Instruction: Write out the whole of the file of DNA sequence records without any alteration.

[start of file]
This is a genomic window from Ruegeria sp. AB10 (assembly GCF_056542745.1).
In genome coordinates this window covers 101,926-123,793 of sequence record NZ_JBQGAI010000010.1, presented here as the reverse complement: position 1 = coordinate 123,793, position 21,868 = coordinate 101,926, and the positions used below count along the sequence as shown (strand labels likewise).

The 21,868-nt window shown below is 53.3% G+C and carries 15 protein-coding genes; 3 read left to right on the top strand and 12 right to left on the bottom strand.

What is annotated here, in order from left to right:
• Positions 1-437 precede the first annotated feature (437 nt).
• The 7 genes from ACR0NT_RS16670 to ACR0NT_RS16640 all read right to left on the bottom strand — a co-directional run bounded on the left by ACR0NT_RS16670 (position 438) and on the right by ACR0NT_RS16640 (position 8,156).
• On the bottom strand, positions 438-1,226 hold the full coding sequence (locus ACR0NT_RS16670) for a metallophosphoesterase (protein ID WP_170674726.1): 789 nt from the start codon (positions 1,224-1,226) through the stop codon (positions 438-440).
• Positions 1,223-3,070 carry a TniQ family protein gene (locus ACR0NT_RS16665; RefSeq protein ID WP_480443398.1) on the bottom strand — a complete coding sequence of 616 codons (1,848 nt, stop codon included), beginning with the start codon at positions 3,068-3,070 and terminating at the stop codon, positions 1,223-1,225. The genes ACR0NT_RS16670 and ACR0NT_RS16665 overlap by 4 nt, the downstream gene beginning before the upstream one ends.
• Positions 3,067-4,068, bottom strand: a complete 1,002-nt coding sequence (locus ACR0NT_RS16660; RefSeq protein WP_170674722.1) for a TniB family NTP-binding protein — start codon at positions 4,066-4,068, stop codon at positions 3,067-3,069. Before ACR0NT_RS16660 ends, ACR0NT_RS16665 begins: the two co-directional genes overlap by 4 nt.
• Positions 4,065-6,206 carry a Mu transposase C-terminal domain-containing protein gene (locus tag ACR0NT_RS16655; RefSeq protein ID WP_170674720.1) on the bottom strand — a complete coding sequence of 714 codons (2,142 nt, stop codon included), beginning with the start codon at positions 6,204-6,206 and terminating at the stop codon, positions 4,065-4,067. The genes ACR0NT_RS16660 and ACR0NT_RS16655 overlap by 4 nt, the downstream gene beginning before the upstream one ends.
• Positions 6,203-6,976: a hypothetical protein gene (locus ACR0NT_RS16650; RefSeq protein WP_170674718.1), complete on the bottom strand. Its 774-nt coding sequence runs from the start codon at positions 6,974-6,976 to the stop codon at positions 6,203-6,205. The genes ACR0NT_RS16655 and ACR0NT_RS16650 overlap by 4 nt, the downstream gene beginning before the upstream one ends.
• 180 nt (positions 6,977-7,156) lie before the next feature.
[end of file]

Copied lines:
This is a genomic window from Ruegeria sp. AB10 (assembly GCF_056542745.1).
In genome coordinates this window covers 101,926-123,793 of sequence record NZ_JBQGAI010000010.1, presented here as the reverse complement: position 1 = coordinate 123,793, position 21,868 = coordinate 101,926, and the positions used below count along the sequence as shown (strand labels likewise).

The 21,868-nt window shown below is 53.3% G+C and carries 15 protein-coding genes; 3 read left to right on the top strand and 12 right to left on the bottom strand.

What is annotated here, in order from left to right:
• Positions 1-437 precede the first annotated feature (437 nt).
• The 7 genes from ACR0NT_RS16670 to ACR0NT_RS16640 all read right to left on the bottom strand — a co-directional run bounded on the left by ACR0NT_RS16670 (position 438) and on the right by ACR0NT_RS16640 (position 8,156).
• On the bottom strand, positions 438-1,226 hold the full coding sequence (locus ACR0NT_RS16670) for a metallophosphoesterase (protein ID WP_170674726.1): 789 nt from the start codon (positions 1,224-1,226) through the stop codon (positions 438-440).
• Positions 1,223-3,070 carry a TniQ family protein gene (locus ACR0NT_RS16665; RefSeq protein ID WP_480443398.1) on the bottom strand — a complete coding sequence of 616 codons (1,848 nt, stop codon included), beginning with the start codon at positions 3,068-3,070 and terminating at the stop codon, positions 1,223-1,225. The genes ACR0NT_RS16670 and ACR0NT_RS16665 overlap by 4 nt, the downstream gene beginning before the upstream one ends.
• Positions 3,067-4,068, bottom strand: a complete 1,002-nt coding sequence (locus ACR0NT_RS16660; RefSeq protein WP_170674722.1) for a TniB family NTP-binding protein — start codon at positions 4,066-4,068, stop codon at positions 3,067-3,069. Before ACR0NT_RS16660 ends, ACR0NT_RS16665 begins: the two co-directional genes overlap by 4 nt.
• Positions 4,065-6,206 carry a Mu transposase C-terminal domain-containing protein gene (locus tag ACR0NT_RS16655; RefSeq protein ID WP_170674720.1) on the bottom strand — a complete coding sequence of 714 codons (2,142 nt, stop codon included), beginning with the start codon at positions 6,204-6,206 and terminating at the stop codon, positions 4,065-4,067. The genes ACR0NT_RS16660 and ACR0NT_RS16655 overlap by 4 nt, the downstream gene beginning before the upstream one ends.
• Positions 6,203-6,976: a hypothetical protein gene (locus ACR0NT_RS16650; RefSeq protein WP_170674718.1), complete on the bottom strand. Its 774-nt coding sequence runs from the start codon at positions 6,974-6,976 to the stop codon at positions 6,203-6,205. The genes ACR0NT_RS16655 and ACR0NT_RS16650 overlap by 4 nt, the downstream gene beginning before the upstream one ends.
• 180 nt (positions 6,977-7,156) lie before the next feature.